The QWERTY keyboard layout first appeared in the Remington No. 2 typewriter in 1878 (Mark Twain was one of the first customers). The design had undergone iterations for a few years, rearranging letters based on telegraph operators' feedback. A study on letter-pair frequencies is said to have influenced it as well.

There are more optimal keyboard layouts. For example, Dvorak (patented 1936) requires less finger motion – making it faster, more comfortable, and less error-prone. But QWERTY hasn't changed much in the last 144 years.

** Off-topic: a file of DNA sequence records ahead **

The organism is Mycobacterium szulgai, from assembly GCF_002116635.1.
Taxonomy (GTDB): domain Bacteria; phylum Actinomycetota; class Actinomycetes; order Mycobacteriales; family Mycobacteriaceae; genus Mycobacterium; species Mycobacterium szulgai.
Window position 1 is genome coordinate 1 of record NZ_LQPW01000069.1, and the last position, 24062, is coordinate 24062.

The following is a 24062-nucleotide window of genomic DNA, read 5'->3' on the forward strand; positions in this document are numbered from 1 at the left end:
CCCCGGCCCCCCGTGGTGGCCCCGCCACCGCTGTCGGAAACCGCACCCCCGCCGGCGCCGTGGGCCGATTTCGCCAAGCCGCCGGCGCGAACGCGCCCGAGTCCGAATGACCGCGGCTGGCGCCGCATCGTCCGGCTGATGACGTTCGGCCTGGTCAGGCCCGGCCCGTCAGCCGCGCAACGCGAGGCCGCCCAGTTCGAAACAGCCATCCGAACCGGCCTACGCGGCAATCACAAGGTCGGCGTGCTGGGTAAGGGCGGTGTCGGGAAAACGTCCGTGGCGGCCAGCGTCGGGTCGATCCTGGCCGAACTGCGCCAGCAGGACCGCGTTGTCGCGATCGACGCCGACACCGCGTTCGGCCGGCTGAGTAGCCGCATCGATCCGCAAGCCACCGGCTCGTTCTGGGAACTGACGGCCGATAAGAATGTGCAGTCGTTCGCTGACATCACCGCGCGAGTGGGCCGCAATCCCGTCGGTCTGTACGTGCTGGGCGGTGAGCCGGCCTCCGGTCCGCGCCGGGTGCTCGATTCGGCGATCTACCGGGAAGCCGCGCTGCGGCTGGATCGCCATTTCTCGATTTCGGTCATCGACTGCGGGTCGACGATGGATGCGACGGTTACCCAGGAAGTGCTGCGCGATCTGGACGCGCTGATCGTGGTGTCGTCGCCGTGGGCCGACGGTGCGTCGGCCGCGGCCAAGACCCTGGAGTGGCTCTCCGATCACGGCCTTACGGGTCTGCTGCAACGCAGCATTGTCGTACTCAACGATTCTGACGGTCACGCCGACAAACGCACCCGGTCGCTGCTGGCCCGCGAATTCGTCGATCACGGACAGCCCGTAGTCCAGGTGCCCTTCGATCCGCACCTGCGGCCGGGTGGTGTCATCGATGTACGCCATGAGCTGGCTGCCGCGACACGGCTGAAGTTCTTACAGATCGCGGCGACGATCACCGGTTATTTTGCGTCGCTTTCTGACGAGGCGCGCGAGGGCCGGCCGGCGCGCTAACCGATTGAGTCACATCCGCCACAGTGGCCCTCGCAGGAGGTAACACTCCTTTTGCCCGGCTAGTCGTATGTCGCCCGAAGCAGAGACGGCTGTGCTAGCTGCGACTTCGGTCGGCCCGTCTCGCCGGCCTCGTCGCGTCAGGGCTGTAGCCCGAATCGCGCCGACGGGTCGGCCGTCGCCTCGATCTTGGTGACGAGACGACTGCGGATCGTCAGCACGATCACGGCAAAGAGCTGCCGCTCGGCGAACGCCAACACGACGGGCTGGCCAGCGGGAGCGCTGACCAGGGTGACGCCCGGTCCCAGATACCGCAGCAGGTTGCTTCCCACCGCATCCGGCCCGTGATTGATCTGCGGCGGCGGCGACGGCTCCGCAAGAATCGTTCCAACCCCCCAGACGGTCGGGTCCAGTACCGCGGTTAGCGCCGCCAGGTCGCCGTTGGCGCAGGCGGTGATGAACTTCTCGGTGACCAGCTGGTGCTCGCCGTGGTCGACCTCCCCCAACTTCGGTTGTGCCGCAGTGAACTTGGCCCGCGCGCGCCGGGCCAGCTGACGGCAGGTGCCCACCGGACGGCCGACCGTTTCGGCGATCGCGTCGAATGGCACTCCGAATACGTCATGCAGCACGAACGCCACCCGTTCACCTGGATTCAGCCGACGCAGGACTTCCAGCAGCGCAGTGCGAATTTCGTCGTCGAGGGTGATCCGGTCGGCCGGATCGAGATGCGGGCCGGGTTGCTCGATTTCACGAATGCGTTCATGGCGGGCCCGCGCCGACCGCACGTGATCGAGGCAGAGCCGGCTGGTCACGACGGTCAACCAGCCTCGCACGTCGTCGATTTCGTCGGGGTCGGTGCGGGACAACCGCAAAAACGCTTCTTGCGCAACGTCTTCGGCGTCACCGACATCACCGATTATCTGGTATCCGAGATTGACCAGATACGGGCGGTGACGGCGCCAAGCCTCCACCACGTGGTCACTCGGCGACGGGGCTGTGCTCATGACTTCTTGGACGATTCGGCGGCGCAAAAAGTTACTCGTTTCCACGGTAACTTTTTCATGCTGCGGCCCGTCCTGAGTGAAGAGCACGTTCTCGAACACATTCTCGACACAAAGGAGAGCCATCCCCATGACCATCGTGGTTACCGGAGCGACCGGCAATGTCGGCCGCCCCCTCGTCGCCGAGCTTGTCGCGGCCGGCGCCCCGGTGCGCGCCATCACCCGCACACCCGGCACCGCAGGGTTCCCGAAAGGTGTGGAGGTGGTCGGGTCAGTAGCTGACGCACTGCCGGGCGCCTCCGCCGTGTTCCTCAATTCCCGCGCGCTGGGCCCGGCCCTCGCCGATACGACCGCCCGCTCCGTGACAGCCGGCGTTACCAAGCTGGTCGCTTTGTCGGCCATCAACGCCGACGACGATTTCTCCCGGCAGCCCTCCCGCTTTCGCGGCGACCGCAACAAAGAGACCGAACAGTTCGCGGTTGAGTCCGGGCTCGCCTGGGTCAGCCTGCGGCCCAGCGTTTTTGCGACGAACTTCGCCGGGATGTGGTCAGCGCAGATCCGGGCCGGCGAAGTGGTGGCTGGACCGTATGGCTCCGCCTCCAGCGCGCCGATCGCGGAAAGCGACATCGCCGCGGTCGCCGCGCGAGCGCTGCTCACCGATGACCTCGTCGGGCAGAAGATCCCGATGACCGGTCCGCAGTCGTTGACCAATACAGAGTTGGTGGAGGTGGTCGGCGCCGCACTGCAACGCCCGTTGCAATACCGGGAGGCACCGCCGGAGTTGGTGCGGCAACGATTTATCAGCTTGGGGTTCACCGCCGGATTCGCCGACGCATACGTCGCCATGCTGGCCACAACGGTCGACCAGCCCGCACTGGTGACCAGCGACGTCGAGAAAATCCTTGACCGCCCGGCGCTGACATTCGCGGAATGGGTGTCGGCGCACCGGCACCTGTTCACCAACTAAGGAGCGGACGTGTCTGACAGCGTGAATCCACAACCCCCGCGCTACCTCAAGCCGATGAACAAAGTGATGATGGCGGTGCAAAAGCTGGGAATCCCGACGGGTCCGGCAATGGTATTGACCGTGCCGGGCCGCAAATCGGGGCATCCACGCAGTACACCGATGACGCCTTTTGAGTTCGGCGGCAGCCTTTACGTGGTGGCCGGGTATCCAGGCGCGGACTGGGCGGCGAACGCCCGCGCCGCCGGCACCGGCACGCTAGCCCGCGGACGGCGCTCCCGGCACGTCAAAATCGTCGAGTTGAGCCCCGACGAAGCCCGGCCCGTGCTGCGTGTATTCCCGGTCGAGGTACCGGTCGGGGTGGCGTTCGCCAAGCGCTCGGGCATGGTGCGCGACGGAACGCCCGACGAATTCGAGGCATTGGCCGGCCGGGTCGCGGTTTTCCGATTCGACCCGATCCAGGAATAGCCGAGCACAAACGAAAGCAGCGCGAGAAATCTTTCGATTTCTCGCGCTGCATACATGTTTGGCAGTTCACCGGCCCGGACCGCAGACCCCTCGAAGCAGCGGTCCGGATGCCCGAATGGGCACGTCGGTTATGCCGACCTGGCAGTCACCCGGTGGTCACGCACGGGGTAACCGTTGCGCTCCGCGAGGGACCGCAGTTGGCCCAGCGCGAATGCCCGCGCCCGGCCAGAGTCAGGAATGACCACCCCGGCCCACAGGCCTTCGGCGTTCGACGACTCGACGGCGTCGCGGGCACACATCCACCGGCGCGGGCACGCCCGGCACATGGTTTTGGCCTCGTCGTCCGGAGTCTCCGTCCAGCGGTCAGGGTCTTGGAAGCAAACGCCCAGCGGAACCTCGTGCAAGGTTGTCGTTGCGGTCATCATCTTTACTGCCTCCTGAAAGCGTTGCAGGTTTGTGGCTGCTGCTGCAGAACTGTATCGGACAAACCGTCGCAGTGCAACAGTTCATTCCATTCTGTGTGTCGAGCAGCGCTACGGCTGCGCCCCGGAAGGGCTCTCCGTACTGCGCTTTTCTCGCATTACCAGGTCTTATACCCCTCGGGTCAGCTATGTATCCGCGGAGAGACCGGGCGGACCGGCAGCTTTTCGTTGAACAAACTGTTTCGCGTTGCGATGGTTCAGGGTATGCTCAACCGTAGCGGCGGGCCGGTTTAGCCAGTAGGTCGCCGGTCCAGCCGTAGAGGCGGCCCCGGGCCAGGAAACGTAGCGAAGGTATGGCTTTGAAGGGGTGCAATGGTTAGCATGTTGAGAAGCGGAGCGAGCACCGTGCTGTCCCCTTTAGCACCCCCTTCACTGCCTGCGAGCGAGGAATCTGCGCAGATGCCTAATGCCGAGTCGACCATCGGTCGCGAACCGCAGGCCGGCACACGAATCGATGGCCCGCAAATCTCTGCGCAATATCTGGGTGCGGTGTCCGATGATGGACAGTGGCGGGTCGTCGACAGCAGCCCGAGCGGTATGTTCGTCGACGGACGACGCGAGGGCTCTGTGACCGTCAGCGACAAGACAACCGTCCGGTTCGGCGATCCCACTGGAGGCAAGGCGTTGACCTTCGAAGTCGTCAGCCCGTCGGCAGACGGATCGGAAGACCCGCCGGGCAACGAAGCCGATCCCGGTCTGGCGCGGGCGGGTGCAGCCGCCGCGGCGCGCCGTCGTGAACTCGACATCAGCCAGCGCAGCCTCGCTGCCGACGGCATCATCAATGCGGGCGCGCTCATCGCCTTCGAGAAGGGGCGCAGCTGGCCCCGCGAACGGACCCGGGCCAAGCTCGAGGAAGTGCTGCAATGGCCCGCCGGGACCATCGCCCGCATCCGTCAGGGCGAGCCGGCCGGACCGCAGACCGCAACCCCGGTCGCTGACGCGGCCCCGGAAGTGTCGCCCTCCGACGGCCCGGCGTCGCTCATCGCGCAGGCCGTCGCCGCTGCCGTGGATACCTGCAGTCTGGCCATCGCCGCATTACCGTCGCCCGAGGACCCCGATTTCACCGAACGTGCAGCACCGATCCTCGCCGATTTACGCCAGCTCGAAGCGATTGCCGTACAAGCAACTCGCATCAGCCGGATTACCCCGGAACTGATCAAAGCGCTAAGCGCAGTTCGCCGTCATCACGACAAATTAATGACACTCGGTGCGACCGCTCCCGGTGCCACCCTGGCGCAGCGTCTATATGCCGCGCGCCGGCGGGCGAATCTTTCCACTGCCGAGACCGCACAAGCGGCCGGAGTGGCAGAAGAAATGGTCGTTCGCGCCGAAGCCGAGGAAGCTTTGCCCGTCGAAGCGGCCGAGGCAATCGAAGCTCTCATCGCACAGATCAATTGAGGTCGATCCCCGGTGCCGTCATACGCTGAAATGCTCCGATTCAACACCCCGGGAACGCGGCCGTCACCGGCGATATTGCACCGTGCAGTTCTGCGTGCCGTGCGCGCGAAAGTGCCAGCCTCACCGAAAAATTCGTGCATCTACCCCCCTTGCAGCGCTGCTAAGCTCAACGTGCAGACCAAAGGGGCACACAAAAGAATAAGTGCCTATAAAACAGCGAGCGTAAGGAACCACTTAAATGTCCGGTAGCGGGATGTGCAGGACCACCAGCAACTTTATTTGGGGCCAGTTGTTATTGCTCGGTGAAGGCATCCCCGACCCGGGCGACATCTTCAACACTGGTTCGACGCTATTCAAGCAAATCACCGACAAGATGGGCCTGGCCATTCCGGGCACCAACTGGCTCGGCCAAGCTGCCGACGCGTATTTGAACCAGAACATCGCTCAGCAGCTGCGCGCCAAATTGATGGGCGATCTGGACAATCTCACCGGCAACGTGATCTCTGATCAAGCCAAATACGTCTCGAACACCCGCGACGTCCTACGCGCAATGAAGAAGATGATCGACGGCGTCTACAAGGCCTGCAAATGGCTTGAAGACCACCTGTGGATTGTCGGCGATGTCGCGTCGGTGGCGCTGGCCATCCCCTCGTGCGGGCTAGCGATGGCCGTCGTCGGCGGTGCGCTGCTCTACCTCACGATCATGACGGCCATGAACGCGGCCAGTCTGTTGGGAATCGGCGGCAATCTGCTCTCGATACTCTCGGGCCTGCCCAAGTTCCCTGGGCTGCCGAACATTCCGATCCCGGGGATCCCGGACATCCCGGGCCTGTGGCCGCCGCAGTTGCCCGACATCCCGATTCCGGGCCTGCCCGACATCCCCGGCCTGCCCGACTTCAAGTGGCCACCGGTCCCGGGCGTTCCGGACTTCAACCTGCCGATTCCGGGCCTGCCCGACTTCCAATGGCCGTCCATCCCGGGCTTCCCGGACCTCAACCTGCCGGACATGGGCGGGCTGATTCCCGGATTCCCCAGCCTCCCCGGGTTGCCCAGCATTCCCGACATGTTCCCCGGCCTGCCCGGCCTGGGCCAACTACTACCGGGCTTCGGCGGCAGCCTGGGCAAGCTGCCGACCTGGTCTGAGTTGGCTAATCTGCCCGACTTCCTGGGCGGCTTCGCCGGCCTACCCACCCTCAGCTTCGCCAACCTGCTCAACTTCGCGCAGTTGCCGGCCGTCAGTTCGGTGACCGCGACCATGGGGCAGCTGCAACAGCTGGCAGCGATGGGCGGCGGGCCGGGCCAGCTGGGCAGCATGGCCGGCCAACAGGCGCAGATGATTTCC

Keyboard layouts are an example of path dependence. It explains a process that doesn't march steadily towards some predetermined equilibrium but instead gets stuck in local maxima. As a result, seemingly small decisions early on (like the width of a standard railroad gauge) have disproportionately large effects later on.

History matters.